It has taken only one week for the Utah fight song debate to officially reach the desk of University President David Pershing. What first started as a blurb on Twitter, about ASUU having a proposal to change "Utah Man," has went through a vote, and the resolution to change the fight song passed Tuesday afternoon. The Assembly voted 21-15-1 in favor of changing the song, while the Senate voted 7-3-1 also in favor of change.
As previously discussed, the resolution is asking to change two phrases in the song; those phrases involve "Utah Man," as well as, "Our Co-eds are the fairest." ASUU believes that these lyrics are not inclusive enough to represent the entire student body.
In what has been an already expedited process, the President of ASUU, Sam Ortiz, said Tuesday that bringing the vote to students and alumni wouldn't work, because that would "let the majority dominate." Ortiz and the bill sponsors insisted that they must act now, and not allow more time for discussion, or else the opportunity may pass to make a more inclusive song.
Other reps and students in favor of the change suggested that the fight song, as is, "is allowing hate speech."
On the other side of the ledger, Bridger Harris and Cheston Newhall suggested that more polling was needed. Harris believed that they needed to better gauge the pulse of the students before making any proposals. Newhall suggested that they needed a poll to represent all the colleges on campus, since no one can remove their emotional bias toward the song.
The reaction on Twitter was very interesting, especially from current and former athletes at the U.
Some fans suggested a different change to the fight song...
Other people just will continue to sing the fight song, as is, if it changes..
Most people, myself included, will sing it in it's original form regardless of changes. #UtahFightSong— SLChombre (@MrHappy5555) April 23, 2014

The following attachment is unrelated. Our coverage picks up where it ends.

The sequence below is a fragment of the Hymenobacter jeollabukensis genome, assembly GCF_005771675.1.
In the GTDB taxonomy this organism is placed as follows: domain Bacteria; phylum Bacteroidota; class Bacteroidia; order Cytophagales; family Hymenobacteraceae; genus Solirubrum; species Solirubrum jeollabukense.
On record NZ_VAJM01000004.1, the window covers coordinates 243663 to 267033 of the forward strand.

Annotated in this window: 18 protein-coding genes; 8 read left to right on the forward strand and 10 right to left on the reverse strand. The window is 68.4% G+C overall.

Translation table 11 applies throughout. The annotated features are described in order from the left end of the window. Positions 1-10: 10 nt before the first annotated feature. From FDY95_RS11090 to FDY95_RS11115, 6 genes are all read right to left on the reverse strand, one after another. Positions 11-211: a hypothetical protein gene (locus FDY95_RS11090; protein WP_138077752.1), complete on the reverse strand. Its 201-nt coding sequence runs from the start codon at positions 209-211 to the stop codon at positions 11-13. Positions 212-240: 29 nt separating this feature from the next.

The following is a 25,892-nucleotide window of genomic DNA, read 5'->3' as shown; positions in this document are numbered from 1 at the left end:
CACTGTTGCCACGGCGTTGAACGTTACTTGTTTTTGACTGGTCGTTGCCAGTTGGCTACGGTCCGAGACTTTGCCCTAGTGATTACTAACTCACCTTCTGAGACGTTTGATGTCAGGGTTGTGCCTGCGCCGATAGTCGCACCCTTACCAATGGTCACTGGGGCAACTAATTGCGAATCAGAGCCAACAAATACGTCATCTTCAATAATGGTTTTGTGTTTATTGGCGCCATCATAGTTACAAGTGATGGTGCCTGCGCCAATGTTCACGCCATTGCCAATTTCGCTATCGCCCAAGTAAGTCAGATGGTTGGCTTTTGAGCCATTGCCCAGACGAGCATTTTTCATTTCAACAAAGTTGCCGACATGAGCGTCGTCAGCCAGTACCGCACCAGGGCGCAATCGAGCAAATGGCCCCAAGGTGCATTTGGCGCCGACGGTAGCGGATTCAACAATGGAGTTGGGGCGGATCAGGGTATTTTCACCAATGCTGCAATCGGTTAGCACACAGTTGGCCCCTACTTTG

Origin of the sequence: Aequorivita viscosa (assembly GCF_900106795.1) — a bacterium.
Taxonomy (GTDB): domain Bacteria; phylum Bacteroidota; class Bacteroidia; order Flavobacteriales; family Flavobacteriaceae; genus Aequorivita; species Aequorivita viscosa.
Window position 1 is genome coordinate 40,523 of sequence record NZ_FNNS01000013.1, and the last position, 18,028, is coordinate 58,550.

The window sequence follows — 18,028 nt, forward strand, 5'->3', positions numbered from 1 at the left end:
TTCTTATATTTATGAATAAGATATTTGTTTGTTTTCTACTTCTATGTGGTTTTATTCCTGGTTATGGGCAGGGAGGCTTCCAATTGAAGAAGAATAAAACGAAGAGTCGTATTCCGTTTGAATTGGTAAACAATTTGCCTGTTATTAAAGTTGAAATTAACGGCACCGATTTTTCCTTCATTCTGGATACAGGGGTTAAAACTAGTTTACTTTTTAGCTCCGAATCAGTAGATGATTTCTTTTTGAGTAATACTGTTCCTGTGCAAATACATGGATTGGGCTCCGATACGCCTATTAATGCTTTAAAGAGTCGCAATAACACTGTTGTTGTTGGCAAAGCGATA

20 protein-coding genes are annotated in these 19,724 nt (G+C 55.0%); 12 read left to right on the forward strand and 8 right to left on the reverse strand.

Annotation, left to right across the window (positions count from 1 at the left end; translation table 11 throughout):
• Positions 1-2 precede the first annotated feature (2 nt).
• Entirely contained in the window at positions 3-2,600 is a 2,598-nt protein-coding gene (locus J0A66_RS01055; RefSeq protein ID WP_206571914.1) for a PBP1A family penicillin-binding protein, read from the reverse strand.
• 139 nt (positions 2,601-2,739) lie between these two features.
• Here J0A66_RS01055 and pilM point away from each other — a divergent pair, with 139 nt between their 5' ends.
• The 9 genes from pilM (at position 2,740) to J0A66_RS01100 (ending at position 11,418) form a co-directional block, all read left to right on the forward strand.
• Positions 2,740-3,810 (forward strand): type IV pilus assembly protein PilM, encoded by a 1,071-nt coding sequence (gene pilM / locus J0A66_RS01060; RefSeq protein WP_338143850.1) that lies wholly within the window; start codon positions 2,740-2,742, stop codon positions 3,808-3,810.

And of course there are people on board with changes...
At the end of the day, the vote didn't actually change the song, it just moved it to the President's office. That means it is now President Pershing's call to change the fight song, if he deems change is needed. Talk about a task for a new University President that is just barely breaking in his new chair.
Regardless of where you fall in the debate of the fight song, you can still make your voice heard. You can contact the President's office at 801-581-5701, or you can email email@example.com. Let them know what you think, and what you want.
The U would love to hear from anybody on the topic...
Whether you're for or against modifying the school's fight song, we want to hear from you. Email us at firstname.lastname@example.org. #UofU— University of Utah (@UUtah) April 24, 2014
If you have any feelings on changing the fight song, whether for or against, contact the U and let your voice be heard!
I love the fight song. I love to sing it, and I love that it represents my University. With that said, I am a male, and I understand where some of the concern is coming from about the song. I am very open to conversation, and dialogue about positive change. This doesn't feel like that though. Under a week we went from a proposal, to a passed vote, without virtually any input from the student body or alumni base. Max Ortiz, whose term in ASUU is ending, made this feel more political than about change for the betterment of the University. There was no process. None. If the process would have started when Ortiz first took office, had some discussions, made proposals of what changes could look like, and went back and forth to vet the conversation, then this could have turned out different. Positive actual change could have happened. Now it just feels forced, biased, and political. It feels like he needed to make his mark, as did ASUU, before they left office. The whole point of this was to make something more inclusive, but in doing so, Ortiz and ASUU excluded almost everyone that cares most about this topic: the student body and alumni. That seems a bit hypocritical to me.